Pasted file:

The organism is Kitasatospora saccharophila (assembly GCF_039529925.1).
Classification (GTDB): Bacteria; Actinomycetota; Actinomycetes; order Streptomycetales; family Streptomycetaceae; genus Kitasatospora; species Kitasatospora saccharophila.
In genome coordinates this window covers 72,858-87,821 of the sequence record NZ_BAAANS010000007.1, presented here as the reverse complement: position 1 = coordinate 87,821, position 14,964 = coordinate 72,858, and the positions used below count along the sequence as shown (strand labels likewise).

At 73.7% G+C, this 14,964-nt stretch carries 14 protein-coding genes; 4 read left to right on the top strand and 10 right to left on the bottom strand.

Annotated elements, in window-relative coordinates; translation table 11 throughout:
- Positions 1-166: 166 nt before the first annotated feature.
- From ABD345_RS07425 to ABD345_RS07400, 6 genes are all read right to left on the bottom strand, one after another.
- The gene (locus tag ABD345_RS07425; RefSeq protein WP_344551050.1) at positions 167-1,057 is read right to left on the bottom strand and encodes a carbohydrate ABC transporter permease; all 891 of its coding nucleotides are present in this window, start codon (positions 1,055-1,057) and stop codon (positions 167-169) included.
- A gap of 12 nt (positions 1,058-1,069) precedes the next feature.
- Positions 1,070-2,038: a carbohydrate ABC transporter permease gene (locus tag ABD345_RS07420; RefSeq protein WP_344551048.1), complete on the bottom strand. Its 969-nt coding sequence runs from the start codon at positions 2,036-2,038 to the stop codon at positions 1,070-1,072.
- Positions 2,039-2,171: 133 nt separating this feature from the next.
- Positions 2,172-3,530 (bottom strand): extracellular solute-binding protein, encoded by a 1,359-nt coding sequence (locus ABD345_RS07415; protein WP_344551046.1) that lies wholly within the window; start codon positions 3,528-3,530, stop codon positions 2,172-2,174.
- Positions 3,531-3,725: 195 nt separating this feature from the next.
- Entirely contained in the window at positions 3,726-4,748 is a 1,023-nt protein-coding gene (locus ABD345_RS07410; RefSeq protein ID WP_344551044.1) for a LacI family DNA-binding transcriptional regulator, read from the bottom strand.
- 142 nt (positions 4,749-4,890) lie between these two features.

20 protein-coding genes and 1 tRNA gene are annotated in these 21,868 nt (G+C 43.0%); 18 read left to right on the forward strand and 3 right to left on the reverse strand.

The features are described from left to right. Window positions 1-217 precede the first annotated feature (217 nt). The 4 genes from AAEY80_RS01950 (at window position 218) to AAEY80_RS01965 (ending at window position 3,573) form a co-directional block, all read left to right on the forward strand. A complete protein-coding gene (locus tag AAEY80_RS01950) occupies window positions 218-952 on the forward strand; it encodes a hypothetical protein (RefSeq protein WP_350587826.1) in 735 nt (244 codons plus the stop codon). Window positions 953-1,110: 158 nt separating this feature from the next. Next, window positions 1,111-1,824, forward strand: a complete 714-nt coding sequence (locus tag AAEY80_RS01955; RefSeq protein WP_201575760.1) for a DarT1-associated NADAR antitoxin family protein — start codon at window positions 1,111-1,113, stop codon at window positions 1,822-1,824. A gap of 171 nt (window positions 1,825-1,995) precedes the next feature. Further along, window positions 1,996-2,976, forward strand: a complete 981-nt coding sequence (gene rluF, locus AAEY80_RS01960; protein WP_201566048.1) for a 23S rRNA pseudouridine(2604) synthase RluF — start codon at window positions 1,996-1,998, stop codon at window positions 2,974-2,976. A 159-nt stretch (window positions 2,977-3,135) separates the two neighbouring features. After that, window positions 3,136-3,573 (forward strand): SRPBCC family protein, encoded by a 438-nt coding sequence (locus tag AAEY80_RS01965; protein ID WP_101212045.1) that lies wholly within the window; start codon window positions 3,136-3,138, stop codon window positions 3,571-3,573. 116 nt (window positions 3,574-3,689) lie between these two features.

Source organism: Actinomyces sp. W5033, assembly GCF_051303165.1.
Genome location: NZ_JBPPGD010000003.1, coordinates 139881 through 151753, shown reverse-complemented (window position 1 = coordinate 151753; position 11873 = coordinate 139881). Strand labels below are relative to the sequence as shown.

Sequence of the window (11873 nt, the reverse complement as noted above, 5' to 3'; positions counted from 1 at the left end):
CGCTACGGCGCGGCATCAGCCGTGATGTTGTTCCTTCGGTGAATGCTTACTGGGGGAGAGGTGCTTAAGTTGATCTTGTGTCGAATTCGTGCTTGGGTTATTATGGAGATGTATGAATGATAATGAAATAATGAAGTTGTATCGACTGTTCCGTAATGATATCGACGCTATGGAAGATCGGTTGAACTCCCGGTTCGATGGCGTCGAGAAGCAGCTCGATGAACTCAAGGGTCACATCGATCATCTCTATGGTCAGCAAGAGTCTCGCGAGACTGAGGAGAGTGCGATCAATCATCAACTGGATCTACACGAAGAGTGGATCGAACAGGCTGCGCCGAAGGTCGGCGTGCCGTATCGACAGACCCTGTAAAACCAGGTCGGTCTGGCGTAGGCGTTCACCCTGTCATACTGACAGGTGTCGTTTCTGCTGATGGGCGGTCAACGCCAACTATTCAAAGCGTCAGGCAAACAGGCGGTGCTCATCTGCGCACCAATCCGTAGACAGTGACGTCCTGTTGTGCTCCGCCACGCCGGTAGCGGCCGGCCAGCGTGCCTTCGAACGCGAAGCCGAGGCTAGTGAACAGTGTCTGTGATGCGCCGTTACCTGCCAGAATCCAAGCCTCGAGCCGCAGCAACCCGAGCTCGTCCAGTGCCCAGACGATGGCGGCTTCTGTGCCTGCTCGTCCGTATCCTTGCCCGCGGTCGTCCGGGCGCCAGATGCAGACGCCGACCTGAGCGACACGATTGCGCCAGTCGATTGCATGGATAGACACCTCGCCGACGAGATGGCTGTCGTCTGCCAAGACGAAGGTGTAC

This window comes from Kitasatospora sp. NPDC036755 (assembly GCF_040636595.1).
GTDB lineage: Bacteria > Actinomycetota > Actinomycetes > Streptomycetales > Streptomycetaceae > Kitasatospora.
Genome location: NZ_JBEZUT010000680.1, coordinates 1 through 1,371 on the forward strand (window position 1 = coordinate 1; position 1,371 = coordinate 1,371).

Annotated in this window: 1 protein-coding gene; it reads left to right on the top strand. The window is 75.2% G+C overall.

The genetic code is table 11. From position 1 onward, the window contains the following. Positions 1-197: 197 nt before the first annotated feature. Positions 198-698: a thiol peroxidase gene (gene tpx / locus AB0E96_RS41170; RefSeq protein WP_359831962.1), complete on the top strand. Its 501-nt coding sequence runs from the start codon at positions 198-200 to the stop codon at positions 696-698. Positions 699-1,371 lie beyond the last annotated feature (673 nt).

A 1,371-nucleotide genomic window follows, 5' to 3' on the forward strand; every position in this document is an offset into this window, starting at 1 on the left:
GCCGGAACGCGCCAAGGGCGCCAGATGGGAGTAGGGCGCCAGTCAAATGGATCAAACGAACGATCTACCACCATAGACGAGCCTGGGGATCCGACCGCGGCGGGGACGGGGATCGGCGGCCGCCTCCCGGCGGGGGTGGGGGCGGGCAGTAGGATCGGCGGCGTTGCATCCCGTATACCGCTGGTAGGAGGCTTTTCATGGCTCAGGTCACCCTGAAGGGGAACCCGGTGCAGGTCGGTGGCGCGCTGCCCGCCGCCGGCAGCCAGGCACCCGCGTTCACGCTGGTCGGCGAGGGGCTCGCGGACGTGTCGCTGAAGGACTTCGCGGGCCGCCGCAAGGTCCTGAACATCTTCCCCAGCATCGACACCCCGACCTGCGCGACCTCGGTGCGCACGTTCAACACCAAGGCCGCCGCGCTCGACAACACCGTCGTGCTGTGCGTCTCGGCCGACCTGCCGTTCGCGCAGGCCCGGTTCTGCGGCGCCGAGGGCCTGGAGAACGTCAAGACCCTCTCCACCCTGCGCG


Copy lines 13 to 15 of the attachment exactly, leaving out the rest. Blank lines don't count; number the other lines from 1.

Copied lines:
- Positions 3,531-3,725: 195 nt separating this feature from the next.
- Entirely contained in the window at positions 3,726-4,748 is a 1,023-nt protein-coding gene (locus ABD345_RS07410; RefSeq protein ID WP_344551044.1) for a LacI family DNA-binding transcriptional regulator, read from the bottom strand.
- 142 nt (positions 4,749-4,890) lie between these two features.